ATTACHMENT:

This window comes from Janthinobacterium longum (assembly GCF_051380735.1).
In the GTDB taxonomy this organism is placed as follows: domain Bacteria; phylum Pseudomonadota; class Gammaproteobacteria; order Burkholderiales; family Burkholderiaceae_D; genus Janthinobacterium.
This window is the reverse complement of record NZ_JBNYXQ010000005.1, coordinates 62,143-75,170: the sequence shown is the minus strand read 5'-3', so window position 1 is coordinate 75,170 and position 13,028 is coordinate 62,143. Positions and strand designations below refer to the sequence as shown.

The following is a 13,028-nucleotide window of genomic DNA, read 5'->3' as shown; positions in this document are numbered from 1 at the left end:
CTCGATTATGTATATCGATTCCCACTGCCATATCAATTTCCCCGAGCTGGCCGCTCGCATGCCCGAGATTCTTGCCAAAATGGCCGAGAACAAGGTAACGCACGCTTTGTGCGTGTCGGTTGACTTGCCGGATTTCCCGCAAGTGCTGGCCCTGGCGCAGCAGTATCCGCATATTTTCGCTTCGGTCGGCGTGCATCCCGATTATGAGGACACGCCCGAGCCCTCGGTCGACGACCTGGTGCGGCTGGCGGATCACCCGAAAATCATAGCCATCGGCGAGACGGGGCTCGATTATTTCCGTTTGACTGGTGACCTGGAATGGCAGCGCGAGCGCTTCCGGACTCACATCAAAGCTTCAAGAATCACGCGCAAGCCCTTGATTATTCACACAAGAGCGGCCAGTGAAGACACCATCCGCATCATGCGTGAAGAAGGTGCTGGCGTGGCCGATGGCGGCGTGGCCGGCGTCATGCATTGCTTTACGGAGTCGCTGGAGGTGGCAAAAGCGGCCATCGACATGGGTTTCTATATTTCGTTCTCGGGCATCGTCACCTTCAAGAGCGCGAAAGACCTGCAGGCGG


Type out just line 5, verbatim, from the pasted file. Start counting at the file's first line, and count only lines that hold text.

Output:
CTCGATTATGTATATCGATTCCCACTGCCATATCAATTTCCCCGAGCTGGCCGCTCGCATGCCCGAGATTCTTGCCAAAATGGCCGAGAACAAGGTAACGCACGCTTTGTGCGTGTCGGTTGACTTGCCGGATTTCCCGCAAGTGCTGGCCCTGGCGCAGCAGTATCCGCATATTTTCGCTTCGGTCGGCGTGCATCCCGATTATGAGGACACGCCCGAGCCCTCGGTCGACGACCTGGTGCGGCTGGCGGATCACCCGAAAATCATAGCCATCGGCGAGACGGGGCTCGATTATTTCCGTTTGACTGGTGACCTGGAATGGCAGCGCGAGCGCTTCCGGACTCACATCAAAGCTTCAAGAATCACGCGCAAGCCCTTGATTATTCACACAAGAGCGGCCAGTGAAGACACCATCCGCATCATGCGTGAAGAAGGTGCTGGCGTGGCCGATGGCGGCGTGGCCGGCGTCATGCATTGCTTTACGGAGTCGCTGGAGGTGGCAAAAGCGGCCATCGACATGGGTTTCTATATTTCGTTCTCGGGCATCGTCACCTTCAAGAGCGCGAAAGACCTGCAGGCGG